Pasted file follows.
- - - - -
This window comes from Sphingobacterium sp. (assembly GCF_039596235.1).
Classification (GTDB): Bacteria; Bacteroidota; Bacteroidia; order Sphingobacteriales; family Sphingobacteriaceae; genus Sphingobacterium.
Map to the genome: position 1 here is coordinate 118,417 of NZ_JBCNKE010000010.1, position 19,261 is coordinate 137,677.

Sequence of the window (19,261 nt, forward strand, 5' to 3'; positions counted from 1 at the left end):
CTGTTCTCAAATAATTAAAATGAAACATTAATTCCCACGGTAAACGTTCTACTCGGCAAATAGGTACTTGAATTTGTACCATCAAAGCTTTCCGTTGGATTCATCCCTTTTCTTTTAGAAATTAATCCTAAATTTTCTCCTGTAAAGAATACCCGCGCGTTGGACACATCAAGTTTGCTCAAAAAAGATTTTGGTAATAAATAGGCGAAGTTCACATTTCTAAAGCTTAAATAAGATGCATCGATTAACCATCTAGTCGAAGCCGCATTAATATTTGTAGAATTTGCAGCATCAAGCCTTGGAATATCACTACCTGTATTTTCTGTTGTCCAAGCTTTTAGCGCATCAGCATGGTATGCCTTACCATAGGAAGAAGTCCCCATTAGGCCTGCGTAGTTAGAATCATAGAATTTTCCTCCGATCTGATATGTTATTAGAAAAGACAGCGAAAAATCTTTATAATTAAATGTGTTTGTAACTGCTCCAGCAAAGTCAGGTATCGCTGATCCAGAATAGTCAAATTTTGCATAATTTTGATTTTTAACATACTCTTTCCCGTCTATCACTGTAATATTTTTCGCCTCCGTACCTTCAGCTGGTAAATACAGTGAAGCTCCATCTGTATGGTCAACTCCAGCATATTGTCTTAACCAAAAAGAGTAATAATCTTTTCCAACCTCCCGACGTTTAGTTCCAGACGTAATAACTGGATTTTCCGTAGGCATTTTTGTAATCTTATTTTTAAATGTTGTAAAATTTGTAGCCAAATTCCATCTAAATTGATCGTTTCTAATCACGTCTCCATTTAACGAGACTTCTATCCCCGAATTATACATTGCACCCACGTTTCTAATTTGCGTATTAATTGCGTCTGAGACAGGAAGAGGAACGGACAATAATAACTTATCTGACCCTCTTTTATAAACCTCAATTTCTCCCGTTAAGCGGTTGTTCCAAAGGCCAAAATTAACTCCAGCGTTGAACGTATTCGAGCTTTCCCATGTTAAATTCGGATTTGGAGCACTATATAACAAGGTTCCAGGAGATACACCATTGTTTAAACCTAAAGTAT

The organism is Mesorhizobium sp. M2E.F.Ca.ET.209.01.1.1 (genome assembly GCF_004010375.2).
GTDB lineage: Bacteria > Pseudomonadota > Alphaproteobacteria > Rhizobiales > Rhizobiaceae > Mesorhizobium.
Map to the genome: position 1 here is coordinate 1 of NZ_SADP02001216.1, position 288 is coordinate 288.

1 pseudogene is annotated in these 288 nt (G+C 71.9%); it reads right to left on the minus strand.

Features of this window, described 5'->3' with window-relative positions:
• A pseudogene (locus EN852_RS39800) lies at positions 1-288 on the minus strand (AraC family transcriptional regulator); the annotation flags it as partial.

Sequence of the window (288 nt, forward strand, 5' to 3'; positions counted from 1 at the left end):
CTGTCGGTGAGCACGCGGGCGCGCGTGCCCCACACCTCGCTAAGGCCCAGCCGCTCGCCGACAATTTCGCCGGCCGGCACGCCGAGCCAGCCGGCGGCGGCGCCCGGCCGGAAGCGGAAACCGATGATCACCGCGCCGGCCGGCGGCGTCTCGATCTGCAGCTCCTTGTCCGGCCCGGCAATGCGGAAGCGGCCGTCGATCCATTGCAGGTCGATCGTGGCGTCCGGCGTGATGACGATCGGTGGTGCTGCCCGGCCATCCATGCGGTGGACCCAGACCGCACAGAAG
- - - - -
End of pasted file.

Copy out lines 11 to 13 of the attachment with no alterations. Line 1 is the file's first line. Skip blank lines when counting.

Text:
• A pseudogene (locus EN852_RS39800) lies at positions 1-288 on the minus strand (AraC family transcriptional regulator); the annotation flags it as partial.

Sequence of the window (288 nt, forward strand, 5' to 3'; positions counted from 1 at the left end):
CTGTCGGTGAGCACGCGGGCGCGCGTGCCCCACACCTCGCTAAGGCCCAGCCGCTCGCCGACAATTTCGCCGGCCGGCACGCCGAGCCAGCCGGCGGCGGCGCCCGGCCGGAAGCGGAAACCGATGATCACCGCGCCGGCCGGCGGCGTCTCGATCTGCAGCTCCTTGTCCGGCCCGGCAATGCGGAAGCGGCCGTCGATCCATTGCAGGTCGATCGTGGCGTCCGGCGTGATGACGATCGGTGGTGCTGCCCGGCCATCCATGCGGTGGACCCAGACCGCACAGAAG